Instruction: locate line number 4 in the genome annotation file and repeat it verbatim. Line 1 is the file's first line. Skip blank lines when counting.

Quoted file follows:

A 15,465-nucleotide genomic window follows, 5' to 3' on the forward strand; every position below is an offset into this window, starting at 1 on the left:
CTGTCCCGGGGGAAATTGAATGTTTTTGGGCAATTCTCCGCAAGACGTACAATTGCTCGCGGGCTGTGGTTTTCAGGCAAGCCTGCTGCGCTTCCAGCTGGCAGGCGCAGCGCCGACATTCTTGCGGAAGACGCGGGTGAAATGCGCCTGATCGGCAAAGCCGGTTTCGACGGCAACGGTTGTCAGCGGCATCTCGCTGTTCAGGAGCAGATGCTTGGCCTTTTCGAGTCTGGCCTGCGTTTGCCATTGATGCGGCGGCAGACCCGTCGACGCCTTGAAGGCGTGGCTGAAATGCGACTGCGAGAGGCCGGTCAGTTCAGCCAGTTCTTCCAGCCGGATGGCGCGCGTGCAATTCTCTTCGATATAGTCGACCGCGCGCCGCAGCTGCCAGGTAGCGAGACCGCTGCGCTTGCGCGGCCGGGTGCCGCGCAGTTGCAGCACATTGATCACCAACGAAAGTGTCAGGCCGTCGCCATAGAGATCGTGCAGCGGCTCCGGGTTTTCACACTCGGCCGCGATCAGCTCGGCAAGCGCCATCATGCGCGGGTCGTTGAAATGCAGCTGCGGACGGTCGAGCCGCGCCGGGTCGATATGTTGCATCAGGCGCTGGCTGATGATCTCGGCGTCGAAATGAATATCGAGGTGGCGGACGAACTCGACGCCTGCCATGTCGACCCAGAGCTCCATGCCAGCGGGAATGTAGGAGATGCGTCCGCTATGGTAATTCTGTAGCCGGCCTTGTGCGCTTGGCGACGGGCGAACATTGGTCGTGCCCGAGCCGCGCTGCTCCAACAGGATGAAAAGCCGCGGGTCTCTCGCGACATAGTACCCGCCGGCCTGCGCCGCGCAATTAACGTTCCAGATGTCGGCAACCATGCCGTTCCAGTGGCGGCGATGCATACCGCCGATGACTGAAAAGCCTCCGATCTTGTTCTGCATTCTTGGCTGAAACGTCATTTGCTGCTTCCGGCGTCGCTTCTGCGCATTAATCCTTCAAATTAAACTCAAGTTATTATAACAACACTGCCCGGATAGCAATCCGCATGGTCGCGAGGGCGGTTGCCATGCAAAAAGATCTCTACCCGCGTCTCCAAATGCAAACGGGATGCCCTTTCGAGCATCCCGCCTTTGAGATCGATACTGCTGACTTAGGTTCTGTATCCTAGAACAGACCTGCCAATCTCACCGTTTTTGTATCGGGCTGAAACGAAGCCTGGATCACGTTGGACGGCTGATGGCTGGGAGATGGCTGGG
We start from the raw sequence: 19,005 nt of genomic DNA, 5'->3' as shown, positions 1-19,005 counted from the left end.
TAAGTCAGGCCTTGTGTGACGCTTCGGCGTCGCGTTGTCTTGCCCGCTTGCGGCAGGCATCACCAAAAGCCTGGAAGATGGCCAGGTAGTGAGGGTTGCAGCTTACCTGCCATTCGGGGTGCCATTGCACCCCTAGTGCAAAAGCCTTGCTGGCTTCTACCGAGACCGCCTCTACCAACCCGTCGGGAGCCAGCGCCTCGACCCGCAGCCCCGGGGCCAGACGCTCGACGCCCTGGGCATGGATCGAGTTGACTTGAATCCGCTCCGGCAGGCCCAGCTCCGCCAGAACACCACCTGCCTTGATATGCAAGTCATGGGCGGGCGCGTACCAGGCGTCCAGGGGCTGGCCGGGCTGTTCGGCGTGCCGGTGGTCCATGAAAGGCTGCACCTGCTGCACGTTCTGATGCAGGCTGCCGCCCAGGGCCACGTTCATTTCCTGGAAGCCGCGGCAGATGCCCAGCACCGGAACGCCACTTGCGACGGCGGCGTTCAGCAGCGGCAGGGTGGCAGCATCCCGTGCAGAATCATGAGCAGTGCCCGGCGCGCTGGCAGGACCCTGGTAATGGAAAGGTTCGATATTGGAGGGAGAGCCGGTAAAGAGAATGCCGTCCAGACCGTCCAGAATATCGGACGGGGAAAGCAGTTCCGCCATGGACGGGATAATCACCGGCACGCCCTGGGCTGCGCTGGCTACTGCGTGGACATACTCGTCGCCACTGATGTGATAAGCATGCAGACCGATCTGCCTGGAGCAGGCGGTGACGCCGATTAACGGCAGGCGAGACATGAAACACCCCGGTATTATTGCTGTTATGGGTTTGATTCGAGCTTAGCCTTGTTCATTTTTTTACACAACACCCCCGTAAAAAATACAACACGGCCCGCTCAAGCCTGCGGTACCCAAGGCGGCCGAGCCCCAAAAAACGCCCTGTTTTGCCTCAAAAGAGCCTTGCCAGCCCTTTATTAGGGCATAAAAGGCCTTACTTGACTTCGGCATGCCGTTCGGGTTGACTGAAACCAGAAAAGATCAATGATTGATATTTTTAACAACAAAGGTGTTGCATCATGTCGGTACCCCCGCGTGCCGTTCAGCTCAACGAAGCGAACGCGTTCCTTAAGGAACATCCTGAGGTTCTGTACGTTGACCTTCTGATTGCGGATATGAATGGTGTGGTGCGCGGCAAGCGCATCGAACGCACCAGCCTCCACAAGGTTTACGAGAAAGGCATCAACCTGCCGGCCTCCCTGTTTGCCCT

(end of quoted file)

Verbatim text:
TAAGTCAGGCCTTGTGTGACGCTTCGGCGTCGCGTTGTCTTGCCCGCTTGCGGCAGGCATCACCAAAAGCCTGGAAGATGGCCAGGTAGTGAGGGTTGCAGCTTACCTGCCATTCGGGGTGCCATTGCACCCCTAGTGCAAAAGCCTTGCTGGCTTCTACCGAGACCGCCTCTACCAACCCGTCGGGAGCCAGCGCCTCGACCCGCAGCCCCGGGGCCAGACGCTCGACGCCCTGGGCATGGATCGAGTTGACTTGAATCCGCTCCGGCAGGCCCAGCTCCGCCAGAACACCACCTGCCTTGATATGCAAGTCATGGGCGGGCGCGTACCAGGCGTCCAGGGGCTGGCCGGGCTGTTCGGCGTGCCGGTGGTCCATGAAAGGCTGCACCTGCTGCACGTTCTGATGCAGGCTGCCGCCCAGGGCCACGTTCATTTCCTGGAAGCCGCGGCAGATGCCCAGCACCGGAACGCCACTTGCGACGGCGGCGTTCAGCAGCGGCAGGGTGGCAGCATCCCGTGCAGAATCATGAGCAGTGCCCGGCGCGCTGGCAGGACCCTGGTAATGGAAAGGTTCGATATTGGAGGGAGAGCCGGTAAAGAGAATGCCGTCCAGACCGTCCAGAATATCGGACGGGGAAAGCAGTTCCGCCATGGACGGGATAATCACCGGCACGCCCTGGGCTGCGCTGGCTACTGCGTGGACATACTCGTCGCCACTGATGTGATAAGCATGCAGACCGATCTGCCTGGAGCAGGCGGTGACGCCGATTAACGGCAGGCGAGACATGAAACACCCCGGTATTATTGCTGTTATGGGTTTGATTCGAGCTTAGCCTTGTTCATTTTTTTACACAACACCCCCGTAAAAAATACAACACGGCCCGCTCAAGCCTGCGGTACCCAAGGCGGCCGAGCCCCAAAAAACGCCCTGTTTTGCCTCAAAAGAGCCTTGCCAGCCCTTTATTAGGGCATAAAAGGCCTTACTTGACTTCGGCATGCCGTTCGGGTTGACTGAAACCAGAAAAGATCAATGATTGATATTTTTAACAACAAAGGTGTTGCATCATGTCGGTACCCCCGCGTGCCGTTCAGCTCAACGAAGCGAACGCGTTCCTTAAGGAACATCCTGAGGTTCTGTACGTTGACCTTCTGATTGCGGATATGAATGGTGTGGTGCGCGGCAAGCGCATCGAACGCACCAGCCTCCACAAGGTTTACGAGAAAGGCATCAACCTGCCGGCCTCCCTGTTTGCCCT